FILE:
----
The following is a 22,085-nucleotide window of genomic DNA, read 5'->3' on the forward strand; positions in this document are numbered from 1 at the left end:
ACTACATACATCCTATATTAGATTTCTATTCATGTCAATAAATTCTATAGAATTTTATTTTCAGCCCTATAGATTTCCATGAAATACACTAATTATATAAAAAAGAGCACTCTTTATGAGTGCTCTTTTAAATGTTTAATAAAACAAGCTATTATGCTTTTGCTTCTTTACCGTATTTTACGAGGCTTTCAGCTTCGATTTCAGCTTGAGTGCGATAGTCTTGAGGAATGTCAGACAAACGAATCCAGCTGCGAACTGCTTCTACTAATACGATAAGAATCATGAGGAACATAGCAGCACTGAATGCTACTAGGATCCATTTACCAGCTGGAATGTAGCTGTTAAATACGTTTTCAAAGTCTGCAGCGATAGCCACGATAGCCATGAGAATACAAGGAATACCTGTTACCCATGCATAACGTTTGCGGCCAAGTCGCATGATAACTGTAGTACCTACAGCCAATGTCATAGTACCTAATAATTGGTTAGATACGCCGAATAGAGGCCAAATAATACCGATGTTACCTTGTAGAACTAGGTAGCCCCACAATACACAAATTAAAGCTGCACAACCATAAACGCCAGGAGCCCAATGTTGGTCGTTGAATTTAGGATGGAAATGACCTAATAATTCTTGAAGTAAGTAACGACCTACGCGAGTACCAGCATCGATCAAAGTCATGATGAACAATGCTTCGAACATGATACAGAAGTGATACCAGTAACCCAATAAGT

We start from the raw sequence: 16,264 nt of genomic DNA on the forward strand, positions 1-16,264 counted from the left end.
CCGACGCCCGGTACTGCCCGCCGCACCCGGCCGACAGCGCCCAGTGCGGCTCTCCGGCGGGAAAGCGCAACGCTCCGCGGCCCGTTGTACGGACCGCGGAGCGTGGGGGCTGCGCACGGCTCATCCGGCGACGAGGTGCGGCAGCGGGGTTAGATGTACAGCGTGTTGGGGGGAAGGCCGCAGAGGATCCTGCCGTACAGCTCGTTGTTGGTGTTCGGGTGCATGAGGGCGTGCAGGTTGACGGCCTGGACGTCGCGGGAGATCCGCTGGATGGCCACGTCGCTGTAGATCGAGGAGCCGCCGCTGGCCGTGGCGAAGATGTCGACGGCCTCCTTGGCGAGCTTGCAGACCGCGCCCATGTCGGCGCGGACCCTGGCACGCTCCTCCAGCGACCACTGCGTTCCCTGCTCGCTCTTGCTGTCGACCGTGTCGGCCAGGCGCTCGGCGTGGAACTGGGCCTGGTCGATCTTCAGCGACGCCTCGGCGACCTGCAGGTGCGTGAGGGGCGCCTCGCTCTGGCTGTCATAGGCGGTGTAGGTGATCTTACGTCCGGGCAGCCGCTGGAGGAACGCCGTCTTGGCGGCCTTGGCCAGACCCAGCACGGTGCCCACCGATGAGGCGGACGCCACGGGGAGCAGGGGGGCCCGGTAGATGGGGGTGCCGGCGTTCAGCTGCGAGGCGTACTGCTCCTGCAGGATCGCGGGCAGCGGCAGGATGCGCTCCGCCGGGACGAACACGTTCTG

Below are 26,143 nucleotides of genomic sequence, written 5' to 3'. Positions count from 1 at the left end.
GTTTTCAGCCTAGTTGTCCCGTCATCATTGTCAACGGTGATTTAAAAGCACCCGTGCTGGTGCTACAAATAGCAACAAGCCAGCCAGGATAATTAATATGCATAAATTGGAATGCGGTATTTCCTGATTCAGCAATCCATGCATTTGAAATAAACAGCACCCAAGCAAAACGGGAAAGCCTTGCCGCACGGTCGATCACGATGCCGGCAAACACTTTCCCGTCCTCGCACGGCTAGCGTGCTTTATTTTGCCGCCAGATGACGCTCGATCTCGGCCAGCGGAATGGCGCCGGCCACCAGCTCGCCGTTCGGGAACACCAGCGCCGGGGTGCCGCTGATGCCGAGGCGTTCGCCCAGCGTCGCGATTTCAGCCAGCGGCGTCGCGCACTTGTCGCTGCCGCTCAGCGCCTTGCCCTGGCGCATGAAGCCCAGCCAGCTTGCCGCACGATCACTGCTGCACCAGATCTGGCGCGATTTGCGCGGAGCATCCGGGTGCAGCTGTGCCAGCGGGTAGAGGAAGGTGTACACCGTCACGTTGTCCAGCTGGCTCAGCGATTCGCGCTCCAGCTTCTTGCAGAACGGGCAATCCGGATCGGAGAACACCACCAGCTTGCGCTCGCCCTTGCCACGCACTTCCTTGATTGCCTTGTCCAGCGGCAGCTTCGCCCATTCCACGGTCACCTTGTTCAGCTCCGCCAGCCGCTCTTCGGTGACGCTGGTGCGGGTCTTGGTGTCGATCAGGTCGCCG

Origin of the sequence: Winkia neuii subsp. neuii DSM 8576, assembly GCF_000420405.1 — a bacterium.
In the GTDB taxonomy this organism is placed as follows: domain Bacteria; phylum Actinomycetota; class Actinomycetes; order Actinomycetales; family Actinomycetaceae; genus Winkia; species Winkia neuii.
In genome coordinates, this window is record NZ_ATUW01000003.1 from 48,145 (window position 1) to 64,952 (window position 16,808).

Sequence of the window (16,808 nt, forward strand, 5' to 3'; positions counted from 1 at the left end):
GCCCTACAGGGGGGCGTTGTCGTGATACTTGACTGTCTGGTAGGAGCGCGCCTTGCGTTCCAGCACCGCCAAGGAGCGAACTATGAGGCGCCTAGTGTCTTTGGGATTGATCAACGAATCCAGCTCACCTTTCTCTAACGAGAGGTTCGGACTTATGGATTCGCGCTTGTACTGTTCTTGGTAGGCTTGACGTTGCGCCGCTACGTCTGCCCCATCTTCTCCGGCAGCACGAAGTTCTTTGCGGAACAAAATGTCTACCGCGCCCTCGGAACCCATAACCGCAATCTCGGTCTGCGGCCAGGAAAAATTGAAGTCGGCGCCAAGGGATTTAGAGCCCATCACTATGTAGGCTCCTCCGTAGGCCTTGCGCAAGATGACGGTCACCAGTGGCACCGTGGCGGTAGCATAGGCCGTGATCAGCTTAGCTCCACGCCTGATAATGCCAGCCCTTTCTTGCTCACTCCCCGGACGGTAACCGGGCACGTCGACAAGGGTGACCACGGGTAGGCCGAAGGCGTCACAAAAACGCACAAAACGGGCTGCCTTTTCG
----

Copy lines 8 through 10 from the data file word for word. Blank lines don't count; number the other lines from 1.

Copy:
In the GTDB taxonomy this organism is placed as follows: domain Bacteria; phylum Actinomycetota; class Actinomycetes; order Actinomycetales; family Actinomycetaceae; genus Winkia; species Winkia neuii.
In genome coordinates, this window is record NZ_ATUW01000003.1 from 48,145 (window position 1) to 64,952 (window position 16,808).

Sequence of the window (16,808 nt, forward strand, 5' to 3'; positions counted from 1 at the left end):